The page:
4. From Middle Ages to Reformation.

Among the important themes Belloc highlights:

1. Roman tradition and influence runs deeply and continuously through European history. By so demonstrating, he debunks the myth of the "master race"--a popular theme among his intellectual contemporaries. Pity so few listened to him.

2. It was the Catholic Church that held Europe together through the centuries, the glue of our civilization. In his own words, "Europe is the church, and the Church is Europe."

I found his analysis of Empire to Dark Ages particularly helpful. Belloc makes good sense out of the period's confusingly intertwined barbarian and Roman influences and its complex political and military dynamics. Bottom line: the Roman Empire was never conquered from without; in reality, it changed gradually but profoundly from within, all the while retaining its vital social and spiritual roots.

Belloc's review of the Reformation, especially Britain's leading role in destroying the Unity of Faith, makes for sad, surprising and sobering reading even today. (For a much fuller and yet more moving treatment, read Belloc's "How the Reformation Happened.")

For Belloc, the European ideal came during the Middle Ages, when people were unified in faith and hungered for truth more than riches. By his day, Europe had reached new lows of disunity, sophistry, and capitalist greed. Belloc was one of the few prominent thinkers to see these evils early on and predict their awful consequences. Although his subject was history, I think Belloc was writing with an eye to the future, in the hope that we might understand the errors of our past and correct them before too late.
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Format: Paperback
This book is a quite old Belloc classic but nethertheless it invites new generations of readers on a historical journey full of surprises and old truths. The work is pivotal among his historical research on the ancient roots of our Christian and European civilisation as well as the causes and consequences of the Protestant revolutionary movement, known as the Reformation.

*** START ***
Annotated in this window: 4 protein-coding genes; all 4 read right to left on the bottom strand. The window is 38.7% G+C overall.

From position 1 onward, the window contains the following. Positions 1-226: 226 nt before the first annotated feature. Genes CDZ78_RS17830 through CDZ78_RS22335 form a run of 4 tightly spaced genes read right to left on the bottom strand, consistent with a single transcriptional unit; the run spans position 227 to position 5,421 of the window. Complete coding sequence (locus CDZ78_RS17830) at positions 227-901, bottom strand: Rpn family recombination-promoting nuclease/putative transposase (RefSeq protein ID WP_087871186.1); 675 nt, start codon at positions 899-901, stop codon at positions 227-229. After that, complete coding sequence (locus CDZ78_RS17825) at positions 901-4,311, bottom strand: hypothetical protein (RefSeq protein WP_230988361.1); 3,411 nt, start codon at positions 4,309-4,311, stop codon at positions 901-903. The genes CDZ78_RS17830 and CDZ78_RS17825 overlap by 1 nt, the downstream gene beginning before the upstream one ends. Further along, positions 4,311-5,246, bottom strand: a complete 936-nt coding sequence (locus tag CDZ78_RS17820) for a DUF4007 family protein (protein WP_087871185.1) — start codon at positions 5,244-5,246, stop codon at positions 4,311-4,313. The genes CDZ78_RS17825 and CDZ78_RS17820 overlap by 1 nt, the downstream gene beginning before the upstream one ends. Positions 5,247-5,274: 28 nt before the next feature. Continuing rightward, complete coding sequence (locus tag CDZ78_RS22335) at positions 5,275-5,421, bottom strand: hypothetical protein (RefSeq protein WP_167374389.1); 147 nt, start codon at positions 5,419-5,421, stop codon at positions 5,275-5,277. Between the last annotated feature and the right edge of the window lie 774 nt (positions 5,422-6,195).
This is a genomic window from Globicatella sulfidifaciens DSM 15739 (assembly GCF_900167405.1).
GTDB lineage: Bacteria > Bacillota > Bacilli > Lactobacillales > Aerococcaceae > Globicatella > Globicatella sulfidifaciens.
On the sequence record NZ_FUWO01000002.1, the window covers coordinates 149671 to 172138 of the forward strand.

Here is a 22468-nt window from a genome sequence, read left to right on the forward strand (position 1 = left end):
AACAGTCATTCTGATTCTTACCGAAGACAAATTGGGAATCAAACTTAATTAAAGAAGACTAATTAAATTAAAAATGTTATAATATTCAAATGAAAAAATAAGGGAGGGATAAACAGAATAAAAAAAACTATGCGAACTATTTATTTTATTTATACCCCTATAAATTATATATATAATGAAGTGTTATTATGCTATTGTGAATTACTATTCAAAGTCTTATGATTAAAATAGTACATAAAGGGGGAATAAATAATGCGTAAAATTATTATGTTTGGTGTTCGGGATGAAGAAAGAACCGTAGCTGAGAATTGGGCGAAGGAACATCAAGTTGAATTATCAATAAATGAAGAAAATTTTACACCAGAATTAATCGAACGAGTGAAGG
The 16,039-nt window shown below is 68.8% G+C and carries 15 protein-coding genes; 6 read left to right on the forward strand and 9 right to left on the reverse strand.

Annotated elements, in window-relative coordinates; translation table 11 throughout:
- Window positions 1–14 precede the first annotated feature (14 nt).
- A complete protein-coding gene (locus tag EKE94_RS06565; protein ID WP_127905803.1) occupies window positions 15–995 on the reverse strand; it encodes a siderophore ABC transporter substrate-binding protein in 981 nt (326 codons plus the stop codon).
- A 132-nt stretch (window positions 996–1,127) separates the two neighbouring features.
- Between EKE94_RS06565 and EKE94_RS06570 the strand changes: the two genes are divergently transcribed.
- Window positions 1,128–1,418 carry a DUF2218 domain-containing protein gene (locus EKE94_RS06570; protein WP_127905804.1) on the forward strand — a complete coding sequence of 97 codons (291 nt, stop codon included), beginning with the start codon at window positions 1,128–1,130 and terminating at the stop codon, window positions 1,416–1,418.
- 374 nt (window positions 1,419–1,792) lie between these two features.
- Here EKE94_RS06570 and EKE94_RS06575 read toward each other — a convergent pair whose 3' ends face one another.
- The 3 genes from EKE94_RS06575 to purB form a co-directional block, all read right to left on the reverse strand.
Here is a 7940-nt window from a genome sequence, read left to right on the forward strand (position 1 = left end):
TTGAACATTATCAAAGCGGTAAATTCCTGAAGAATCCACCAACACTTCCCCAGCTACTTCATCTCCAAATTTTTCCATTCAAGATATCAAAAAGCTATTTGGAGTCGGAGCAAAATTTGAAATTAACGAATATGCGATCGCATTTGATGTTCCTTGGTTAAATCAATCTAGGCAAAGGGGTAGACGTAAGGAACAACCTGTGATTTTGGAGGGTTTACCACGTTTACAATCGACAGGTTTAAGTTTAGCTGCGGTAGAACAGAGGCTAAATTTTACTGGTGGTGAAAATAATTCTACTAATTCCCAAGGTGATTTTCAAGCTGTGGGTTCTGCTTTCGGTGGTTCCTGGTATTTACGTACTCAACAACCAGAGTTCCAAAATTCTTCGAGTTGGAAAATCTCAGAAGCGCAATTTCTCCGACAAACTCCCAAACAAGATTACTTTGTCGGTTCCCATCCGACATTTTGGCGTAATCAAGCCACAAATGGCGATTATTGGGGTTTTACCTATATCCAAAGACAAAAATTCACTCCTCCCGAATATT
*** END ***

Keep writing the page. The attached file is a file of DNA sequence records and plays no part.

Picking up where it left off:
The main thesis is that in contrary to mainstream Protestant and anticlerical historians in the beginning of 20th century when Christianity was acknowledged as a factor deteriorating the glorious Roman Empire, the contrary must be said. The Christianity had the central role in transferring the high moral and cultural values of the Old, already very decaying Empire into the future. The new religion of the gospel refused all that was the decadent and fruitless in Roman culture but it rescued much of it's precious knowledge, positive elements, vitality and potentiality for future expansion, elements which would perish due to the fall of the empire. According to Belloc the main fault of modern historians not recognising this, is their lack of understanding for Christianity as well as an anti-Catholic bias among many of them. Belloc points out an oversimplification done by the scholars on the importance of the barbarian tribes affecting the Empire and their impact on the culture of it.
The next important conclusion Belloc draws from his genial analysis is that the barbarian hordes, which were believed to affect so much the dissolution of the Roman Empire where de facto "romanised" and dominated completely themselves by the Roman culture. The cause of the fall of the Empire is not to be sought in the first hand in the infiltration of these barbarians, mostly German and Slavic tribes.